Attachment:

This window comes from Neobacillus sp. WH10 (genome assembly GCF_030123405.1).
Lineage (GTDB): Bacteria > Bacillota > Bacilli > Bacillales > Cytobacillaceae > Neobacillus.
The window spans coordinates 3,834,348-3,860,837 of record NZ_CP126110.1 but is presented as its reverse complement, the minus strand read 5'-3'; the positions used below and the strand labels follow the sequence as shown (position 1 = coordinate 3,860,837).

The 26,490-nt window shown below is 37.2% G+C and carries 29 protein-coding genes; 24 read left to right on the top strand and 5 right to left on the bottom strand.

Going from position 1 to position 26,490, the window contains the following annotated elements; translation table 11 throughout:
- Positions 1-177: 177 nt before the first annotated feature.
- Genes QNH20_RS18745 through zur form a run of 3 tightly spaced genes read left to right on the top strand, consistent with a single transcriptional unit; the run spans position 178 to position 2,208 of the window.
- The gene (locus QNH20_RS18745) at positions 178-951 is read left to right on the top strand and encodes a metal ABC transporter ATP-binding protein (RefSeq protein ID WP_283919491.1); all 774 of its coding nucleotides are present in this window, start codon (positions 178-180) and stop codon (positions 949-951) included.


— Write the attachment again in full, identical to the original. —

This window comes from Neobacillus sp. WH10 (genome assembly GCF_030123405.1).
Lineage (GTDB): Bacteria > Bacillota > Bacilli > Bacillales > Cytobacillaceae > Neobacillus.
The window spans coordinates 3,834,348-3,860,837 of record NZ_CP126110.1 but is presented as its reverse complement, the minus strand read 5'-3'; the positions used below and the strand labels follow the sequence as shown (position 1 = coordinate 3,860,837).

The 26,490-nt window shown below is 37.2% G+C and carries 29 protein-coding genes; 24 read left to right on the top strand and 5 right to left on the bottom strand.

Going from position 1 to position 26,490, the window contains the following annotated elements; translation table 11 throughout:
- Positions 1-177: 177 nt before the first annotated feature.
- Genes QNH20_RS18745 through zur form a run of 3 tightly spaced genes read left to right on the top strand, consistent with a single transcriptional unit; the run spans position 178 to position 2,208 of the window.
- The gene (locus QNH20_RS18745) at positions 178-951 is read left to right on the top strand and encodes a metal ABC transporter ATP-binding protein (RefSeq protein ID WP_283919491.1); all 774 of its coding nucleotides are present in this window, start codon (positions 178-180) and stop codon (positions 949-951) included.